- Open the Kinetic app, connect to your bike, and start a ride (so you’ll be able to see your output level and exact cadence).
- Use this chart to see what your output level should be at certain resistance levels. For example, this chart says that at a Peloton resistance of 30 and a cadence of 80rpm, my output number would be 61. Pedal at 80rpm and adjust resistance until you get an output of around 61…that’s the IC4 Resistance number that’s equivalent to 30 on a Peloton. For my bike, that’s a resistance of 5.
You’ll want a pen and paper handy to write down your numbers. I printed this out on card stock, put packing tape on either side to “laminate” it, and taped it to my bike for easy reference. You’ll eventually kind of learn the equivalent numbers, but this helps a lot at first! Again, you can use the numbers you see from my bike as a jumping off point, but almost every bike is different – I really recommend checking your resistance yourself.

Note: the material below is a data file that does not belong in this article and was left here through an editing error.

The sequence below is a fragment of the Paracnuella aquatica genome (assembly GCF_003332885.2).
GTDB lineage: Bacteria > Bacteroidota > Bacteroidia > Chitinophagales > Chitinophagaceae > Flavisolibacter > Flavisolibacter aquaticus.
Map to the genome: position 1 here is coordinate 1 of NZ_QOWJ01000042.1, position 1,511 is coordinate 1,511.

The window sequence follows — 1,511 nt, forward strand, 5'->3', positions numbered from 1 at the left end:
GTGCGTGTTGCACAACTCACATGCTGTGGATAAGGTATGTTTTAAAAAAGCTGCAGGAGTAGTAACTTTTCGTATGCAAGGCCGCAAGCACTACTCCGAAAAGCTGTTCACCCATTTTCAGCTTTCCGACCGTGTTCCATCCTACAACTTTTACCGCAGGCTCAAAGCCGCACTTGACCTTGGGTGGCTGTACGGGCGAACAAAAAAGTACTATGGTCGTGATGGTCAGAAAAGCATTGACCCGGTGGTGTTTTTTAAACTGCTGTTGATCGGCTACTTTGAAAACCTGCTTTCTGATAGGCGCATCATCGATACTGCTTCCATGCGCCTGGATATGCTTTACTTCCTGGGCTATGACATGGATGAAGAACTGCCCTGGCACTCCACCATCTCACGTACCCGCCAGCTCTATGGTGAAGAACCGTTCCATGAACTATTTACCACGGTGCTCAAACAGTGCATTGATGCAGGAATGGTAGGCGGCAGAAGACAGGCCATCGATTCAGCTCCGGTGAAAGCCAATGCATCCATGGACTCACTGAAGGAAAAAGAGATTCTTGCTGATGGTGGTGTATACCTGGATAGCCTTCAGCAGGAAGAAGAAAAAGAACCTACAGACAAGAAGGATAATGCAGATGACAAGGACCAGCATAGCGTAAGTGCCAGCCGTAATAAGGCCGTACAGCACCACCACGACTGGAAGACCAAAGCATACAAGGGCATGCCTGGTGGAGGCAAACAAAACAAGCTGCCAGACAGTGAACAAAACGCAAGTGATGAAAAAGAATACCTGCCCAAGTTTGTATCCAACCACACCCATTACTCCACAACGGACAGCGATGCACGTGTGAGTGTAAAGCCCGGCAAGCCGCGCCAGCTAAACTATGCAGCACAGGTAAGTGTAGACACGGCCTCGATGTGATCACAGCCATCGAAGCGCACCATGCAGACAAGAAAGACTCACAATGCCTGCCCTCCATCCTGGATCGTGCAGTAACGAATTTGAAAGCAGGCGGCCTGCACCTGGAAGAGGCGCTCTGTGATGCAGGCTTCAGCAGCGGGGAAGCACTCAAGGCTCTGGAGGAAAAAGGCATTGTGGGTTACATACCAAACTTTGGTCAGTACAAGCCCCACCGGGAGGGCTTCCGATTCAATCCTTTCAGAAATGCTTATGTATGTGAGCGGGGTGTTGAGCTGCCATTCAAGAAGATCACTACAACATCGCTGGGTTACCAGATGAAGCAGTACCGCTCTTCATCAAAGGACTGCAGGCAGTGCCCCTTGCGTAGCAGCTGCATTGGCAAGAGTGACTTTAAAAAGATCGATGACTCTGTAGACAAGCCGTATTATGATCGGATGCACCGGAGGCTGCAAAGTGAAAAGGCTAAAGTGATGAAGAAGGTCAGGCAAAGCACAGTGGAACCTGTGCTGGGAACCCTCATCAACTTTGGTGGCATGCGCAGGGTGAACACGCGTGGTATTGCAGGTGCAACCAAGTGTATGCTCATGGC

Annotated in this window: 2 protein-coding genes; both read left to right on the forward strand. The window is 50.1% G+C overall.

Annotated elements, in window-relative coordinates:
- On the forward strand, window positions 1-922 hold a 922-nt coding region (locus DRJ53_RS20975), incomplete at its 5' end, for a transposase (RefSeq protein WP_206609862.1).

Ok – this was supposed to be one big post, but I went WAY overboard on details, so I decided to split it into two posts! The second part of this DIY Peloton How-To (including how to actually setup a workout and my pros/cons of having this setup vs a Peloton) can be found here.